Jos Jonkers from the Netherlands Cancer Institute in Amsterdam spoke about 'Generating and analyzing a transgenic mouse'. He discussed the pros and cons of modifying the mouse germline via transgenesis or via gene targeting in embryonic stem cells and emphasized the usefulness of conditional and inducible transgenics in reproducing aspects of sporadic human cancer in mice. He next presented examples of regulated in vivo knock-down using a tetracycline-inducible short hairpin RNA (shRNA) one-vector system [4]. In vivo knockdown of Bmi1 and EZH2 using this technology reproduces the phenotypes of the respective knockout mice. His group is also using this strategy to test the roles of Bmi1 and EZH2 in tumor maintenance. They cross the K14cre;Brca1 F/F ;p53 F/F and K14cre;Ecad F/F ;p53 F/F mouse mammary tumor models [5, 6] to mice expressing inducible shRNAs targeting Bmi1 or EZH2. An important limitation of this approach is the time consuming and expensive generation of mice with several mutations. To overcome this, Jos Jonkers discussed a more flexible approach for generating mouse models of cancer simultaneously carrying several mutations. This relies on the derivation of female embryonic stem (ES) cells from pre-existing mouse models of cancer using 3i medium that effectively keeps ES cells in their ground state [7]. For example, they derived ES cells from the K14cre;Brca1 F/F ;p53 F/F mice and introduced an RMCE (recombinase-mediated cassette exchange) cassette into the Rosa26 locus. This allows them to introduce any cDNA or shRNA of interest directly into these ES cells and then to produce chimeric females that can be monitored for mammary tumor development. This approach will facilitate the identification of collaborating oncogenic pathways and the validation of therapeutic targets in breast cancer.

Pentao Liu from the Wellcome Trust Sanger Institute in Hinxton spoke on 'Transposons and forward genetics'. Transposons are widely used for generating mutations in model organisms. PiggyBac (PB) has recently been shown to transpose in mammalian cells after simply co-transfecting the transposon and transposase plasmids. The PB has several advantages over other DNA-transposition systems currently used in mice. First, PB transposition is very efficient and can be used to deliver various genetic elements (for example, cDNAs and small interfering RNA) to cells, including mammary epithelial cells. Second, the PB transposon carrying mutagenic cassettes can be used to perform efficient genetic screens in cultured cells or in the mouse. Third, PB transposons inserted into the genome can be excised, almost always precisely, thus allowing mutant phenotypes to be reverted. Fourth, reagents of the PB transposition system are available to the research community.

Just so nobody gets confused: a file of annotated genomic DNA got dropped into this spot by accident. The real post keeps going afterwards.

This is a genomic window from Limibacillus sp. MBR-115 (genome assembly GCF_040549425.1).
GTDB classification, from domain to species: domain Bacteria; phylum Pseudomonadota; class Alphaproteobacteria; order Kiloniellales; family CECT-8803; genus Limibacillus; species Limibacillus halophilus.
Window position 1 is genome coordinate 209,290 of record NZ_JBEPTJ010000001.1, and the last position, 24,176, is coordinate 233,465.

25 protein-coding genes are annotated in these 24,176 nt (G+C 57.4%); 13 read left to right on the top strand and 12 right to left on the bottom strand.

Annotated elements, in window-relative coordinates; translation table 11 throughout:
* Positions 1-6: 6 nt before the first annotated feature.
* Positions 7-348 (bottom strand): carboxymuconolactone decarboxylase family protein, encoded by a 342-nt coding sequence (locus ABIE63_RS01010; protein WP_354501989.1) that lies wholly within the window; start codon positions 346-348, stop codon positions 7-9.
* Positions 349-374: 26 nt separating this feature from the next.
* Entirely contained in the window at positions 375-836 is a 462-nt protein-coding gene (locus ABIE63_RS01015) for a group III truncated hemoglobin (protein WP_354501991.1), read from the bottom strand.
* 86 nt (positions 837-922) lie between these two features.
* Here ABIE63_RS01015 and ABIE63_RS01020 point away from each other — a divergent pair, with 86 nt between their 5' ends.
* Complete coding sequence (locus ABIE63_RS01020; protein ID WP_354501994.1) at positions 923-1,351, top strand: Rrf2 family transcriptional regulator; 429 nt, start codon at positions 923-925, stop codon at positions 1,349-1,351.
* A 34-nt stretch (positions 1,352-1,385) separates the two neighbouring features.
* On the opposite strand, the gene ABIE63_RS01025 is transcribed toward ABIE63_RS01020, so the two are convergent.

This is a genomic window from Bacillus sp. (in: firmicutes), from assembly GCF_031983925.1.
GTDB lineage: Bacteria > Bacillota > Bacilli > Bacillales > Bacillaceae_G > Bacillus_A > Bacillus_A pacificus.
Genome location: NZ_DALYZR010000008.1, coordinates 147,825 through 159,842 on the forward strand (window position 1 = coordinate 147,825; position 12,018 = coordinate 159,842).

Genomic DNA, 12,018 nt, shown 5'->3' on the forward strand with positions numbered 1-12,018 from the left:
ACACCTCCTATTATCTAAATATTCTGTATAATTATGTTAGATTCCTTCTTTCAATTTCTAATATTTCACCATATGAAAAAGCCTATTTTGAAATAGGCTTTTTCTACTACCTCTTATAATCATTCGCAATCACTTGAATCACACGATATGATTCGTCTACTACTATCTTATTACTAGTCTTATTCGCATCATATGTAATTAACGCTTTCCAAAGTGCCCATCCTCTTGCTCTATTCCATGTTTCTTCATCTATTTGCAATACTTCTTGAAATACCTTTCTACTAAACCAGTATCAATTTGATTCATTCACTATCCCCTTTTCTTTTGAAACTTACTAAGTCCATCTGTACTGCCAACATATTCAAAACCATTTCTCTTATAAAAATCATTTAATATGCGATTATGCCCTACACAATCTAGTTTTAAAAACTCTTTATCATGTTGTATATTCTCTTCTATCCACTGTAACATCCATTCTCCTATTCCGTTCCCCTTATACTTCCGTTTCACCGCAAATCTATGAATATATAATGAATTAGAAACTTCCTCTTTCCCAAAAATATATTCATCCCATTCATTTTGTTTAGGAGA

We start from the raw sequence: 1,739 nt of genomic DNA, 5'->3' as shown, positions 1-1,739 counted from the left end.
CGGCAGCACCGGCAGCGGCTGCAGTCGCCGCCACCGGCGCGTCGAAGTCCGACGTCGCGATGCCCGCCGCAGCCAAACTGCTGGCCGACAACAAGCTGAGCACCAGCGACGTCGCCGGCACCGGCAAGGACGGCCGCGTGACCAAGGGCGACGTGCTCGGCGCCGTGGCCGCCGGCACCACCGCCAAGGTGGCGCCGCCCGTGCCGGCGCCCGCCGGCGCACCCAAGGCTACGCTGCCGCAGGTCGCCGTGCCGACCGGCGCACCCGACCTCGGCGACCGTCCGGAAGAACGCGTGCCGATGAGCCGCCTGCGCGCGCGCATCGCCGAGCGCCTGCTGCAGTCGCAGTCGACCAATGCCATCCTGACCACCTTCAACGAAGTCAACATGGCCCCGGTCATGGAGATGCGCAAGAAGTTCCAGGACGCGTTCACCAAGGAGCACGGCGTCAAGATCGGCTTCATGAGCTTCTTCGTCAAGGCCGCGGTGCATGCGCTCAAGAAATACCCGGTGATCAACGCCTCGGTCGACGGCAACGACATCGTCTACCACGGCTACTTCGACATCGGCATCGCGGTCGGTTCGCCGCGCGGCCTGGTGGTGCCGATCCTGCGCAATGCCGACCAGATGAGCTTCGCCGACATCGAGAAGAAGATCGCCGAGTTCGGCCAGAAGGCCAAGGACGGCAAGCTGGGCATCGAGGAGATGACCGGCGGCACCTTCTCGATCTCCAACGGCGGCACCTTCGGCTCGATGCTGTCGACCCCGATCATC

Conclusion

In the same spirit as last year [8], the meeting was an excellent occasion for brainstorming, exchanging protocols and starting new collaborations. The ENBDC network and annual meeting are now open to any lab in the world working on breast development and cancer. If you would like your lab to become a member of the ENBDC, please visit the ENBDC website [9]. Planning has already started for the 2011 meeting to be held in Weggis on April 29 to May 1, which will certainly prove as stimulating as in 2009 and 2010.

Abbreviations

DTC: 

disseminated tumor cell

ENBDC: 

European Network for Breast Development and Cancer

ES: 

embryonic stem

PB: 

PiggyBac

shRNA: 

short hairpin RNA

SSP: 

single sample predictor.

Declarations

Acknowledgements

The ENDBC workshop was supported by the Breakthrough Breast Cancer, the Friedrich Miescher Institute for Biomedical Research (FMI) and the KGF (Kontaktgruppe für Forschungsfragen) member companies Roche, Novartis, and Merck Serono. MB-A thanks the Swiss Cancer League, the European Research Council, the Krebsliga Beider Basel and the Novartis Research Foundation for support. Work in the MS laboratory is supported by Breakthrough Breast Cancer. MS also acknowledges support from the NIHR Biomedical Research Centre. JS is funded by the The University of Cambridge, Cancer Research UK and Hutchison Whampoa Limited.

Authors’ Affiliations

(1)
Cancer Research UK, Cambridge Research Institute, Li Ka Shing Centre
(2)
Breakthrough Breast Cancer Research Centre, Institute of Cancer Research
(3)
Institut Curie, Centre de Recherche, Centre National de la Recherche Scientifique UMR144
(4)
Friedrich Miescher Institute for Biomedical Research (FMI)

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© BioMed Central Ltd 2010